## SAT Test Prep

## CHAPTER 7

ESSENTIAL PRE-ALGEBRA SKILLS

### Lesson 6: Negatives

**Visualize the Number Line**

Visualize the number line when comparing, adding, or subtracting numbers. *Greater than* always means *to the right on the number line* and *less than* means *to the left on the number line*. A negative number is *greater* than another if it is *closer to 0*.

**Example:**

Which is greater, –2/5 or –7/5? Answer: Visualize the number line. Although 2/5 is less than 7/5, on the negative side this relationship is “flipped.” –2/5 is closer to 0 than –7/5 is, so –2/5 is greater.

**Adding and Subtracting with Negatives**

To add, visualize the number line. To add a positive, jump to the right. To add a negative, jump to the left.

**Example:**

To add , start at –5 and move 12 spaces to the *left* (negative), to land on –17.

((Or you could start at (–12 and jump 5 spaces to the left!)

To subtract, you can change the subtraction to addition by changing the sign of the second number.

**Example:**

To subtract , change it to addition by changing the sign of the second number: .

To subtract, you can also “swap” the numbers and change the sign of the result, because is the opposite of .

**Example:**

Remember these helpful facts about subtracting:

• is *positive* if *a* is greater than *b* and *negative* if *b* is greater than *a* (regardless of the signs).

• is always the *opposite* of .

**Products, Quotients, and Powers of Negatives**

Any product, quotient, or power is *negative* if it has an *odd* number of negatives and *positive* if it has an *even* number of negatives.

**Example:**

is negative: it has an odd number (1) of negatives.

is positive: it has an even number (4) of negatives.

is negative: it has an odd number of negatives.

**Inequalities and Negatives**

Any inequality must be “flipped” whenever you multiply or divide both sides by a negative.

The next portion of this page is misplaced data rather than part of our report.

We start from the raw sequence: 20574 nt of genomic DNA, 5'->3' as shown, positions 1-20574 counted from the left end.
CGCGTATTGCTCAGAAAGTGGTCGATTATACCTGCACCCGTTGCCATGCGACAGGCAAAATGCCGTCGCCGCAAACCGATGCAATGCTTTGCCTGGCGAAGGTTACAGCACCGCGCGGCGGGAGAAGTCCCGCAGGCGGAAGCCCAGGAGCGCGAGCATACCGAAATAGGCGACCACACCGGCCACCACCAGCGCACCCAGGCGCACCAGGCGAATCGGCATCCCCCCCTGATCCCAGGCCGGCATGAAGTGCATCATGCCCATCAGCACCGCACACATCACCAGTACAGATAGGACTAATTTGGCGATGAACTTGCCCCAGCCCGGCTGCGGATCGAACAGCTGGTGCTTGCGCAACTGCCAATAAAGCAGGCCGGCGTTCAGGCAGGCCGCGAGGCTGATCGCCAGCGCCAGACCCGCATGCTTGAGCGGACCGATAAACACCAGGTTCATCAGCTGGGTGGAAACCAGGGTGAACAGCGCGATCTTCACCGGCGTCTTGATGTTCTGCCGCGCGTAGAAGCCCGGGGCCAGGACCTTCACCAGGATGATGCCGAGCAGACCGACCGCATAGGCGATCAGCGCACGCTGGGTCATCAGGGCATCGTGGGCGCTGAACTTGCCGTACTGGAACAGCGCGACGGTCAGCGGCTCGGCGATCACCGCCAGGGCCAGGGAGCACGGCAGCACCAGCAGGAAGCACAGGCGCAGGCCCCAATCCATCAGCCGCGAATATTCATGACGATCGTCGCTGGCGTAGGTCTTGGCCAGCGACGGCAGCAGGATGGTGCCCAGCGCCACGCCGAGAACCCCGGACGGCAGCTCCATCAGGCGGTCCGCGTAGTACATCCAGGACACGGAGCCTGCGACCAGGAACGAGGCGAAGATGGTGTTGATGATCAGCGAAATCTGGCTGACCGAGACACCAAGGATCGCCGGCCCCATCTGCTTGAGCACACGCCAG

**Example:**

Solve for *x*.

To isolate *x*, you must divide both sides by –3. But, since this changes the sign of both sides, you must “flip” the inequality, so the solution is .

**Concept Review 6: Negatives**

Write the correct inequality (< or >) in each space.

__2.__–10 _____ –25

__5.__ When does the expressions *–x* represent a *positive* number? _____________________________________________

__6.__ An inequality must be “flipped” whenever ___________________________________________________________.

__7.__ When is *x* – *y* negative? _____________________________________________________________________________

__8.__ What is the simple way to tell quickly whether a product, quotient, or power is negative?

__9.__ If , then . (Think before doing any algebra!)

Simplify the following expressions *without* a calculator.

__10.__ If , then .

__16.__ If , then

Solve the following inequalities for *x:*

**SAT Practice 6: Negatives**

**1**__.__ For all real numbers *b*,

(A) –4*b*

(B) 4*b*

(C) *b*^{4}

(D) –*b*^{4}

(E) 4*b*^{4}

**2**__.__ If , then for which of the following values of *m* is *k* greater than 0?

(A) –2.47

(B) –1.47

(C) 0.47

(D) 1.47

(E) 2.47

**3**__.__ For all real numbers *w*,

(A) –*w*^{4}

(B) –2*w*^{2}

(C) 0

(D) 2*w*^{2}

(E) *w*^{4}

**4**__.__ If , which of the following must be true?

(A) I only

(B) II only

(C) III only

(D) I and II only

(E) I and III only

**5**__.__ If and , then which of the following must be true?

(A) III only

(B) I and II only

(C) II and III only

(D) I and III only

(E) I, II, and III